When buying a memory supplement keep in mind the above requirements. That is to say, look for acetylcholine enhancers, powerful antioxidants (they improve memory too directly and indirectly), blood flow enhancers, lipids for your membranes, and last but not least energy boosters (make more ATP). It is interesting to note that some components have more than one function such as Bacopa which is a nootropic and a powerful antioxidant as well.
Basic research and clinical trials support the use of nutrients and nutritional supplements to promote memory. Talk to your healthcare provider about specific supplements that are known to support enhanced memory function for more information.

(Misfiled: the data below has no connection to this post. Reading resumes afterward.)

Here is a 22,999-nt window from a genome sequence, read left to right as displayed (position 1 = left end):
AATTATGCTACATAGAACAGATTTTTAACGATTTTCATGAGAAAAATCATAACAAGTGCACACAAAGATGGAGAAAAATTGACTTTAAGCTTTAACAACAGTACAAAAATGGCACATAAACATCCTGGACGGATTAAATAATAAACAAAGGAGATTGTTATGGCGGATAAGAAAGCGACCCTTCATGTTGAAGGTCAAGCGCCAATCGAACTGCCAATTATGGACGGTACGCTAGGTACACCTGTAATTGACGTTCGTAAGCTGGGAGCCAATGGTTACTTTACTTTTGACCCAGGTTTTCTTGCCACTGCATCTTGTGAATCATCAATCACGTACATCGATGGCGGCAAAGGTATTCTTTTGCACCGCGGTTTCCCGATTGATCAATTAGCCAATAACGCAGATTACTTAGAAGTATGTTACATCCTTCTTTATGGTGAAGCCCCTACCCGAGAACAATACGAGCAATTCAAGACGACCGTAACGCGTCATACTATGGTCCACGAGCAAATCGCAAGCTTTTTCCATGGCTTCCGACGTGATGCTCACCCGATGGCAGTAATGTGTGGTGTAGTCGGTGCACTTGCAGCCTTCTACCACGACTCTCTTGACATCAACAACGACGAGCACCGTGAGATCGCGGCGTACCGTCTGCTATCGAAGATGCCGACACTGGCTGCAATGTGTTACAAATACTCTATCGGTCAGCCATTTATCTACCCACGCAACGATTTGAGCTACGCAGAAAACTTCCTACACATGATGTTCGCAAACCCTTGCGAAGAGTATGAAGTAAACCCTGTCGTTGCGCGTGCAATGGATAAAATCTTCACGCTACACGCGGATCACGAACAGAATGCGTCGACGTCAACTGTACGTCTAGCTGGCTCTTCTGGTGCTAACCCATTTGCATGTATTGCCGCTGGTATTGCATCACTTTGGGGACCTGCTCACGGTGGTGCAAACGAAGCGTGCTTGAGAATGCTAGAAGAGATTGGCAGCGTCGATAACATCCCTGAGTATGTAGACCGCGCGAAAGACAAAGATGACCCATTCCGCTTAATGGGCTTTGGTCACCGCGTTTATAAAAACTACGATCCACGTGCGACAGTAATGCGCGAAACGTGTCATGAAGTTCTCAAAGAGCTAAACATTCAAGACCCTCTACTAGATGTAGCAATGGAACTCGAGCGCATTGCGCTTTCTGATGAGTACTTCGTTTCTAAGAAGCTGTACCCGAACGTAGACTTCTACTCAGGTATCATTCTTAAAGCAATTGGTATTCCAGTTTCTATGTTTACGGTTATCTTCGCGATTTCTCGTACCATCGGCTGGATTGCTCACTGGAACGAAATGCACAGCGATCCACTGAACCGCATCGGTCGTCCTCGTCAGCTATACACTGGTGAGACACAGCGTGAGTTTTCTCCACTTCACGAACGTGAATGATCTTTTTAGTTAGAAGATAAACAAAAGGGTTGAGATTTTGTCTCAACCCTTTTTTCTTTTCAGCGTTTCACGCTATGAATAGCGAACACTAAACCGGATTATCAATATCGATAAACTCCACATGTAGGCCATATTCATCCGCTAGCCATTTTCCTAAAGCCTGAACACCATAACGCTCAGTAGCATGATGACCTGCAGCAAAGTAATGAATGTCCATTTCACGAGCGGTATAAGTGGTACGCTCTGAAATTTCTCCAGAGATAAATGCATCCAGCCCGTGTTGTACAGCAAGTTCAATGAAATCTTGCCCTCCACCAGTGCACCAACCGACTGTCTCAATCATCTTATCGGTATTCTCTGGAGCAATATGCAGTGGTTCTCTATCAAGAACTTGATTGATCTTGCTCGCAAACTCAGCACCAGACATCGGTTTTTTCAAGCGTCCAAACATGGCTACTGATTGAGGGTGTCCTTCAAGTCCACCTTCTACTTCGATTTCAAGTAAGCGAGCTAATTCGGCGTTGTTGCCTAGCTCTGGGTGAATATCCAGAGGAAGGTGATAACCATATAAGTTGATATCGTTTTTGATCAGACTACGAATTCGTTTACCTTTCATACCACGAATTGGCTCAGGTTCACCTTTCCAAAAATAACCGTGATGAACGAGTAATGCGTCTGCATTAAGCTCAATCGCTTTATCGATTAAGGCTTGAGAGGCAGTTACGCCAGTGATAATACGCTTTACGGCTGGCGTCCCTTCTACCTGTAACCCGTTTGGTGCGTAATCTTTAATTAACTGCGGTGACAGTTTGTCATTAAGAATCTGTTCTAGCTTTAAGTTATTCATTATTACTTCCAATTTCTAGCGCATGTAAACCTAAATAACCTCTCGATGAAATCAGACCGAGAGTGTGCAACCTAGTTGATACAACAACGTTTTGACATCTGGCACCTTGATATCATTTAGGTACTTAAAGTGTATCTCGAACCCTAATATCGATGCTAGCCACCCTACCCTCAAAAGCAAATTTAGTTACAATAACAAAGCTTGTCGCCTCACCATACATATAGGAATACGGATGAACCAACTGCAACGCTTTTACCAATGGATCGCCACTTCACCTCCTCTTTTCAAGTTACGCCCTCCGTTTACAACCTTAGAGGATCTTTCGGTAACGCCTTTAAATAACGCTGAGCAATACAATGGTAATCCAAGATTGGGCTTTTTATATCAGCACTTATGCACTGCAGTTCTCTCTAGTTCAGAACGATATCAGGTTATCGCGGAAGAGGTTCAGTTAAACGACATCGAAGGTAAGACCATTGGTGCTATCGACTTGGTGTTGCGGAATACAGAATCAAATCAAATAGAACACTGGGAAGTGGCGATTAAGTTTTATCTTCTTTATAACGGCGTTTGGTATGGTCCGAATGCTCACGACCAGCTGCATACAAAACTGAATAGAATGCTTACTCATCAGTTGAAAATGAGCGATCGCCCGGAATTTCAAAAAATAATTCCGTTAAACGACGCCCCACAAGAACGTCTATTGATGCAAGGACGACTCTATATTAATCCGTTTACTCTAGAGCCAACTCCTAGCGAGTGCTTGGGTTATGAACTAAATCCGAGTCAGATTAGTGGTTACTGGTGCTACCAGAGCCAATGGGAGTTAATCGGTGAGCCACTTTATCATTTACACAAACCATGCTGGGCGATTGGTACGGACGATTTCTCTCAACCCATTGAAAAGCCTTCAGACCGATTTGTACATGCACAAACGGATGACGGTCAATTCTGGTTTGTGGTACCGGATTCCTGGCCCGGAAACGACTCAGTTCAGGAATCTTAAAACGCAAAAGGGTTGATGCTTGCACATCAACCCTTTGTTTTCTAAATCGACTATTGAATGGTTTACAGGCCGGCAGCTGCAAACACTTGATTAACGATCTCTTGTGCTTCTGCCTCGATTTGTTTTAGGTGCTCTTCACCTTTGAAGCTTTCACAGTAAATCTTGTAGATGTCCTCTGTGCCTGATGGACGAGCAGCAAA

Ingredients to Look for that will Enhance Short-term Memory:
- B vitamins especially B12, B1, B6, acetyl-L-Carnitine
- For production of ATP and neurotransmitter synthesis
- Vinpocetine and/or Ginkgo biloba
- To increase blood flow
- Phospholipids and/or omega-3 fatty acids (PS, PC, DHA, EPA)
- To replenish damaged neuronal cell membranes
- Acetylcholinesterase inhibitors (Huperzine A)
- Allows acetylcholine to remain around longer
- Choline sources such as alpha-GPC, Phosphatidylcholine or other form
- This provides a precursor for the production of acetylcholine
- Antioxidants such as Vitamins C and E, resveratrol, alpha lipoic acid, green tea, CoQ10, Bacopa, acetyl-L-Carnitine
- This protects neurons from free radical damage and keeps metabolic pathways running properly
- Energy generators such as B12, B1, B6, CoQ10, and acetyl-L-Carnitine
- These are required to make ATP directly or indirectly